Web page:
My dearest Madras…

Today marks the 380th anniversary of my beloved city, that I call HOME. Studies and work have taken me away from this warm city for a decade now, but Home is still where the Heart is!

Growing up, I could never answer questions from people outside of my hometown about where you could go to, in Chennai, on a week long visit. You see, being a madras-vaasi, it’s hard to think of places a tourist would enjoy, and easier to take the things we did have for granted. But that’s it, this place is for a traveler, not a tourist! The people are warm, the food is beyond amazing, and the cultural hodge-podge, unparalleled!

I had all along been trying to answer the wrong question! Instead of “Where can you go around in Chennai?”, the question asked should be “What can you do in Chennai?”!!

Chennai is so much more than the cliched list of things people from here and others fondly think about. But, the list is cliched for a reason! They are some of the most amazing things that define the place.

Filter kaapi

I grew up in a family that started the day with half a tumbler of coffee, progressed into mid-morning with another half a tumbler, refreshed themselves after a siesta with a whole tumbler, had a second – evening coffee late evening, and made more excuses to have coffee whenever anybody visited. However, I was brought up  with no exposure to caffeine, except for my occasional trips to meet aunts who would sneak me a glass every morning, till I was 16. I am still making up for my loss.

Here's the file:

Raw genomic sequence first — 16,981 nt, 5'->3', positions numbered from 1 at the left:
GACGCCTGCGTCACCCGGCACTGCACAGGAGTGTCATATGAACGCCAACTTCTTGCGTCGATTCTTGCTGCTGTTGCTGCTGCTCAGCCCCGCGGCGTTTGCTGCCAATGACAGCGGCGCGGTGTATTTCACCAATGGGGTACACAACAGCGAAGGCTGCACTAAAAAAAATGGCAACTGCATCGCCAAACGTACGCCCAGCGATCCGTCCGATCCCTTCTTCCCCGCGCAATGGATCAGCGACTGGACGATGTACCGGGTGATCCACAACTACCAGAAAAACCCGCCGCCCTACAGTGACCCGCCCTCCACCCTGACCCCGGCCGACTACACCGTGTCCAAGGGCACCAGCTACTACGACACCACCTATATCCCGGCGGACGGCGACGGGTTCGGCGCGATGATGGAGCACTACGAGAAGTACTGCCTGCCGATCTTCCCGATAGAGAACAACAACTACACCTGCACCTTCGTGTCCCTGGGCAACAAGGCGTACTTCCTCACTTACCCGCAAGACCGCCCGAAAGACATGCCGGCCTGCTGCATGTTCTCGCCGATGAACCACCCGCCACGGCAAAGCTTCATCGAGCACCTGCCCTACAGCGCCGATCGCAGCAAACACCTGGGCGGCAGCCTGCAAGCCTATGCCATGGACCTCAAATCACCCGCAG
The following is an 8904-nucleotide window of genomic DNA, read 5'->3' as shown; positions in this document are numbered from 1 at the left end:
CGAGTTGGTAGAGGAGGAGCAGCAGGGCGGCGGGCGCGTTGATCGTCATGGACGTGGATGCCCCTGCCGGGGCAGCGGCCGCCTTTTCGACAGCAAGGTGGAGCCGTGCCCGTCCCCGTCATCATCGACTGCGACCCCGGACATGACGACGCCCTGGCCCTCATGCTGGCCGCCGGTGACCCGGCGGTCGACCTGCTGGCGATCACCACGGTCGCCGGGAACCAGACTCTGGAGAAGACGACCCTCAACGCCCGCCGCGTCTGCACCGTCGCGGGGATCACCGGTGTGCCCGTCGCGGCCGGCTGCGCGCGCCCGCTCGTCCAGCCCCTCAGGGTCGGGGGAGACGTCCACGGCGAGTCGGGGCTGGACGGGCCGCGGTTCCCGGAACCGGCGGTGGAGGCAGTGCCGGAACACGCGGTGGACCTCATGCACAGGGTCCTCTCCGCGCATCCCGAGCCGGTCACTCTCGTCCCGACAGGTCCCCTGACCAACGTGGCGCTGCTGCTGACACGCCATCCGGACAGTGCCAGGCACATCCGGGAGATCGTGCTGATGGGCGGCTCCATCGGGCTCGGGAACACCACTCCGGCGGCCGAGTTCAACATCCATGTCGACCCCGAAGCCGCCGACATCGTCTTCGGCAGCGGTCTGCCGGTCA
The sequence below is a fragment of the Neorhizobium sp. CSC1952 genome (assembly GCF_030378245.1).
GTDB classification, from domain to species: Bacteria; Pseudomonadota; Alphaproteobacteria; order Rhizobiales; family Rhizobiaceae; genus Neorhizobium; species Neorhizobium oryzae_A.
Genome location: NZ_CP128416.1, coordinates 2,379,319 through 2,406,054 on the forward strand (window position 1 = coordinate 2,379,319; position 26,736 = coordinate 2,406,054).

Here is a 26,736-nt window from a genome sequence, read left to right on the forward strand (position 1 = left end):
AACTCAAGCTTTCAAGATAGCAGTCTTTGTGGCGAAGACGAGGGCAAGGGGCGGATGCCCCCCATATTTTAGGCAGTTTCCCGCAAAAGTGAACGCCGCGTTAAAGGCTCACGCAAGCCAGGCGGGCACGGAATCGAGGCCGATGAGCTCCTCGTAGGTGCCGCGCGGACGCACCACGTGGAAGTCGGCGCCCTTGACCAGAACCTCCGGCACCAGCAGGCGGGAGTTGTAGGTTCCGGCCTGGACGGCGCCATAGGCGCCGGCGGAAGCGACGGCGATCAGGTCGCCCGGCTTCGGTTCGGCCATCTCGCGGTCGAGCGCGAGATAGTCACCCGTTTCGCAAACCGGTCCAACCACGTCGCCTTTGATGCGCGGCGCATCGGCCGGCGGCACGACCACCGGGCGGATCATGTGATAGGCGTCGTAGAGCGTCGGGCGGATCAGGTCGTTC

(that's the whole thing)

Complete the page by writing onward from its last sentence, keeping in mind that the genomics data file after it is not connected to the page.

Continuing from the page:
As much as a Chennaiite loves his/ her coffee every morning, they come to appreciate it only in its absence! Ten years later, my dad still travels with his own coffee powder when he visits us, and leaves behind an ‘eversilver‘ coffee filter.

Dunk the idlis

A typical breakfast in everyone’s homes is idli with chutney/ sambar or even molagapodi (nobody calls it gun powder guys, sorry!). If you walked into a restaurant for tiffin (not breakfast guys, learn the jargon!), a plate of idly, pongal and vadai with sambar and thenga chutney is the go-to meal for most! And you do not dab the idlis in the sambar, you dunk them!

Better still, make a trip to Ratna Cafe in Triplicane and get a bucket of sambar to pour over them.

Of course, it goes without saying that you finish your meal with a filter kaapi.

We are a coastal city!